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1661.1 Galileo Galilei Discovers . . . Backspin!
The great scientist wrote, in a treatise discussing how the ball behaves in different ball games, including tennis: "Stool-ball, when they play in a stony way, . . . they do not trundle the ball upon the ground, but throw it, as if to pitch a quait. . . . . To make the ball stay, they hold it artificially with their hand uppermost, and it undermost, which in its delivery hath a contrary twirl or rolling conferred upon it by the fingers, by means whereof in its coming to the ground neer the mark it stays there, or runs very little forwards."
(see Supplemental Text, below, for a longer excerpt, which also includes the effect of "cutting" balls in tennis as a helpful tactic.)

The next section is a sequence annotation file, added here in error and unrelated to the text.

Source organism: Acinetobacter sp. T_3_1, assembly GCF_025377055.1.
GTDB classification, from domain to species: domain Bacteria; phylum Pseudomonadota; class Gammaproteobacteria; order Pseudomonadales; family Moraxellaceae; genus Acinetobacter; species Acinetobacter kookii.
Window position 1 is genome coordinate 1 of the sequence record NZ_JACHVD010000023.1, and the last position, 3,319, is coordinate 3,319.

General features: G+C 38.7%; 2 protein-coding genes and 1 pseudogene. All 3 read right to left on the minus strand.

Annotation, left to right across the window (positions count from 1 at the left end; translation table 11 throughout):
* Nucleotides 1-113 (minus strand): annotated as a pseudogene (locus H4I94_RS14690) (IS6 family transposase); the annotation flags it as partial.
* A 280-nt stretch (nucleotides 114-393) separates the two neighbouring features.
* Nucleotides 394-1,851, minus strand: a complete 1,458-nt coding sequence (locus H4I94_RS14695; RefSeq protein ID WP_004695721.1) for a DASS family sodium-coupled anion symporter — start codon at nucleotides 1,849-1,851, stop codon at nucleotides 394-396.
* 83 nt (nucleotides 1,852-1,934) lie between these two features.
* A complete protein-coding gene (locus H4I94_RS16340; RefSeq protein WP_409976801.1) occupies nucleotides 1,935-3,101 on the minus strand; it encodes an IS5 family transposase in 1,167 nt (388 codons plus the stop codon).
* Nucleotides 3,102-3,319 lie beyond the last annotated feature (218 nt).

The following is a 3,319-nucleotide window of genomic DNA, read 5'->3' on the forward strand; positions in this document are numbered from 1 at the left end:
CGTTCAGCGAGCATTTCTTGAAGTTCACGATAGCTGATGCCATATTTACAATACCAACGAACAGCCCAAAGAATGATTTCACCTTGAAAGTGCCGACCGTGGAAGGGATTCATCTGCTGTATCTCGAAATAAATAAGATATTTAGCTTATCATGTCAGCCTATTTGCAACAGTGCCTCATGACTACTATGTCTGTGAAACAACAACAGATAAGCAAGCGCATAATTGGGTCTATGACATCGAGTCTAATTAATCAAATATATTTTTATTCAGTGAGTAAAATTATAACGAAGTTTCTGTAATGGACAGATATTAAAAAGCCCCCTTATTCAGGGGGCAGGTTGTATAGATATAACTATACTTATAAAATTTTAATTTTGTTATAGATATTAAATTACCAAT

Galileo Galilei, Mathematical Collections and Translations. "Inglished from his original Italian copy by Thomas Salusbury" (London, 1661), page 142.
Provided by David Block, emails of 2/27/2008 and 9/13/2015.
David further asks: "could it be that this is the source of the term putting "English" on a ball?"
Can we really assume that Galileo was familiar with 1600s stoolball and tennis? Is it possible that this excerpt reflects commentary by Salusbury, rather that strict translation from the Italian source?